In the summer, for the flat season, Ed’s co-host is Francesca Cumani, daughter of maestro trainer Luca Cumani, “I’m very proud of the fact I present with Francesca Cumani. There aren’t many male/female combinations who present, certainly not in sport, you’ve got your Holly and Phil and all that kind of thing, but there aren’t many in sport. I’m proud of the fact we won the Sports Broadcaster of the Year Award, which got racing onto a different platform.” They’re a combination which work well on screen because, according to Ed, “I know nothing about the actual horses while she knows everything!”

Horse welfare is evidently something Ed has an interest in. Around the time of Many Clouds’ passing, ITV Racing brought vet Eva O’Donoghue on to the team and she made frequent appearances to help educate viewers, “We’ve always wanted to explain things because, if you explain things, a lot of it makes sense.” The BHA seem to be adopting this ideology of late with social media videos exploring the misconceptions surrounding horse racing, with input from top jockey Tom Scudamore and vet Sally Taylor. This topic is something I am extremely passionate about so these videos are a wonderful addition and Ed is “delighted” by them.

Another crucial development of late is the ‘Welfare Report’ and this is great because, as Ed says, it’s about “being on the front foot”. This addresses the use of the whip; talks through ways to approach communication with the public surrounding the misconceptions and the tracking of racehorses throughout their lives, from birth to their racing career and into retirement. “Full marks to Annamarie Phelps, Nick Rust and the team for doing that and we [at ITV Racing] will help to get that message out there. So welfare is the biggest challenge but we are on the front foot with it and spreading the word of what this magnificent sport does with these great horses.”

It is so important to remember within these welfare reports just how well-treated these horses already are. The ITV Team are all very passionate about calling attention to stable staff and the work they do, “We try to bring them to the forefront of our coverage as well because they’re such a big part of it. When a horse is led in at the end of a race, I’m always very keen to name check the groom and any little stories we’ve got about the owners or the staff involved are so important to bringing those stories to people at home and it’s part of making them feel part of what’s going on at the racecourse.” I love that ITV mention the grooms – they work with these animals day in, day out and deserve the recognition.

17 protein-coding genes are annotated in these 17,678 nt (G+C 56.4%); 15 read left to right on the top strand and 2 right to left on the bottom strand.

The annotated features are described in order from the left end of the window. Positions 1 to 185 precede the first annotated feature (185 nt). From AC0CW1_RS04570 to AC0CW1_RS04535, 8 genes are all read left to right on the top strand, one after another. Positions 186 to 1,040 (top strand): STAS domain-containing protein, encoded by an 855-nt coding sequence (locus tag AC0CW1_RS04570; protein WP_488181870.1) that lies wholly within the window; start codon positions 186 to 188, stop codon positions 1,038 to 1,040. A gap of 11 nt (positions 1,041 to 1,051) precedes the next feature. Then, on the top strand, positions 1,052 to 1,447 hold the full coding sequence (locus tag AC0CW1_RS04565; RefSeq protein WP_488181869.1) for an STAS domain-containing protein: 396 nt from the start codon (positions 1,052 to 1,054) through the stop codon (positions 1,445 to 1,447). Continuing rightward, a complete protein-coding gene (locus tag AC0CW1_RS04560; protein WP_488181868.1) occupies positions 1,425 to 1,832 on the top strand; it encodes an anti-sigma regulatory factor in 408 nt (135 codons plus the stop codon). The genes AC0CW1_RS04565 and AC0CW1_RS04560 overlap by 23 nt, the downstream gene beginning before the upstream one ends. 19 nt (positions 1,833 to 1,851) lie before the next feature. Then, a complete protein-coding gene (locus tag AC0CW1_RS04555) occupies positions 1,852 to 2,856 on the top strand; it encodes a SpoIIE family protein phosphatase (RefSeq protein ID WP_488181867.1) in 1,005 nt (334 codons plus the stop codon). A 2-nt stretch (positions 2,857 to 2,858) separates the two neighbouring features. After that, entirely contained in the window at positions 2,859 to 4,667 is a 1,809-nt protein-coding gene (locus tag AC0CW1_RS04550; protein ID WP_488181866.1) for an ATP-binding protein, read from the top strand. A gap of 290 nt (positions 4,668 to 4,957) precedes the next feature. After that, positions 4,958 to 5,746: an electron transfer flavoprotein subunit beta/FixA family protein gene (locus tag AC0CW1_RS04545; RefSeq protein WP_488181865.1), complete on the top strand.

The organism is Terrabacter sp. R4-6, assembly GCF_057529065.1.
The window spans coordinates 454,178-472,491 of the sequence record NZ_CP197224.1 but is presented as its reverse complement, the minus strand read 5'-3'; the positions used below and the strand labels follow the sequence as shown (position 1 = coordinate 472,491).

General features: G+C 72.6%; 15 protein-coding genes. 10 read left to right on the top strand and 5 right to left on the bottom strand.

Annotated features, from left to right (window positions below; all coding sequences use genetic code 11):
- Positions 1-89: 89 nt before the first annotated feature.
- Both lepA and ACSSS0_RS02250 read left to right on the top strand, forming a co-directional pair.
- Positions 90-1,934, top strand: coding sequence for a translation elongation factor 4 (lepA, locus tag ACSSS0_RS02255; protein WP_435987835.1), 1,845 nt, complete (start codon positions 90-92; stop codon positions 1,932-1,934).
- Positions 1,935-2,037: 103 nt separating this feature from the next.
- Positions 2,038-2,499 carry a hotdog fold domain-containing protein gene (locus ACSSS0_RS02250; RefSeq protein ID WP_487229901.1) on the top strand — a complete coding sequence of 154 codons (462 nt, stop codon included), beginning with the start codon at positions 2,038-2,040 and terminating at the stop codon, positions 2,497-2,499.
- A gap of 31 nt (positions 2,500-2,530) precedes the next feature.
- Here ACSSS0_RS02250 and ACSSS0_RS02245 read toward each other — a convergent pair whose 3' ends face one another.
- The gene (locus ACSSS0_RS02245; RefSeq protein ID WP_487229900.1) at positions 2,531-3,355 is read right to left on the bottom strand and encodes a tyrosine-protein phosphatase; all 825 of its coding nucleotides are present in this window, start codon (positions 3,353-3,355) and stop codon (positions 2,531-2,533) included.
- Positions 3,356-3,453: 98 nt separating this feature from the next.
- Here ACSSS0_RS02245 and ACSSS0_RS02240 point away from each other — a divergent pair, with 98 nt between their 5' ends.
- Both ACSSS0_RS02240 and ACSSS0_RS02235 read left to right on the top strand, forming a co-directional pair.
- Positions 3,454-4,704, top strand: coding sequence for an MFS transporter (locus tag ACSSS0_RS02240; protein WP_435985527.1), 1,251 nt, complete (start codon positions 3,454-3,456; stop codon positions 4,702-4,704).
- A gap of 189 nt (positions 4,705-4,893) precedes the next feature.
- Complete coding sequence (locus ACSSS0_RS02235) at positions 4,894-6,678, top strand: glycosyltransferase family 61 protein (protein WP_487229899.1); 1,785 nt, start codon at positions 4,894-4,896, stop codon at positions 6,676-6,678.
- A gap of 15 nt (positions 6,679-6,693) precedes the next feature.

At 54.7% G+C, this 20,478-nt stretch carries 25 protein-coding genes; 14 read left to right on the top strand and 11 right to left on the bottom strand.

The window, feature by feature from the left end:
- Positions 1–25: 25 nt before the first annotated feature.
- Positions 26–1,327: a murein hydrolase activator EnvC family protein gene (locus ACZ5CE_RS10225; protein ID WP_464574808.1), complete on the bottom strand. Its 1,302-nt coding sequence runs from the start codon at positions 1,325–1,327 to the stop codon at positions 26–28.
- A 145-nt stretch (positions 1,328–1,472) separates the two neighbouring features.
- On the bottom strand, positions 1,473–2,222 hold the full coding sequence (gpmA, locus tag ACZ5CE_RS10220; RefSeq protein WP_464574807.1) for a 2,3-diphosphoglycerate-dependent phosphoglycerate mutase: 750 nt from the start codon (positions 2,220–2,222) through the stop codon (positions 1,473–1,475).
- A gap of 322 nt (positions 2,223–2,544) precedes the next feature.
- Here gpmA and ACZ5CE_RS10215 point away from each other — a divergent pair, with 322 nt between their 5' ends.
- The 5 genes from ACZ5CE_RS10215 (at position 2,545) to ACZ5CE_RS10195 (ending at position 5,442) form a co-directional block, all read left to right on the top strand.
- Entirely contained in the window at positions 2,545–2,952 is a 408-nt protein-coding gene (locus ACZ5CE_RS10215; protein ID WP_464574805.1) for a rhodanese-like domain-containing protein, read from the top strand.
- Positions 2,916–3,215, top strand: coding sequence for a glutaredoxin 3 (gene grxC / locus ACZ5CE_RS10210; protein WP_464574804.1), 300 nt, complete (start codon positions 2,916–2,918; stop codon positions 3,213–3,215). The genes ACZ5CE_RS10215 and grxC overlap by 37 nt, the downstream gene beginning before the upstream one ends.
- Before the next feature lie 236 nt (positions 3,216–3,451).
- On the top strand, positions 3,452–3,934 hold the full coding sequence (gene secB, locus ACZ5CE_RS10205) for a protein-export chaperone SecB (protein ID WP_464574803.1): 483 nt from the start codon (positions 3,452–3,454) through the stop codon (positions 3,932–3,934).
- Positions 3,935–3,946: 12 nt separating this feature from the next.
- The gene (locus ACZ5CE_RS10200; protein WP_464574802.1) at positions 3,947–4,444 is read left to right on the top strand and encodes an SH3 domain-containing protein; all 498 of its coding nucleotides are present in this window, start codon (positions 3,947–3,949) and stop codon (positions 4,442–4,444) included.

One of the wonderful things about horse racing is how close you can get to the superstars of the sport – whether that be the horses or the jockeys. In Ed’s background of football, he believes that there is a “major disconnect between fan and player”. However, “contrast that to horse racing – the players, which are effectively the jockeys – the access to them is terrific and they’re brilliant with it as well. With ITV, we’ve tried to really make the most of that with our ‘Beaten Jockey Interviews’ and interviews with jockeys down at the start.” The same access isn’t just reserved for the TV cameras, it is on offer when you go racing too- “When you come racing, you can chat to these guys. They’re very open, very warm and, when a kid meets Frankie Dettori, hopefully, that means that they’ll keep following him and it spirals from there. We’ve got a real opportunity with the players”.

At Rein It In, we are really lucky to have the support of Ed as getting young people into racing is a topic of much interest to him, “I want to attract people to ITV Racing for starters but, more importantly, I want to attract youngsters to come racing because if they come racing, the chances are they’ll get hooked on it and watch it down the track. Hopefully, they keep coming back to racecourses as well.” However, Ed doesn’t believe the message of how good this sport is gets out enough, but Great British Racing do a “terrific job” in their ‘Under 18s Go Free’ scheme over the summer. He proceeded to say, “I wrote an article comparing Legoland with a day at Ascot with your kids. Ascot are sensational at entertaining families and anyone really should go along and try Ascot, particularly their Christmas and Family Fun Days. They are brilliant. So, you’re paying nearly £300 for a family of four to go to Legoland when down the road you can spend £60, depending on the enclosure, and you’re kids are in for free.” Ed has ideas for racecourses too, “When we get these kids racing, let’s create a ‘kids zone’ for people to have a little space to watch the racing and cheer the horses.” From a personal point of view, it’s wonderful that Ed and the ITV Racing team hold such strong ideals about the importance of attracting young people into horse racing and, with their influence on terrestrial television, I’m sure they will!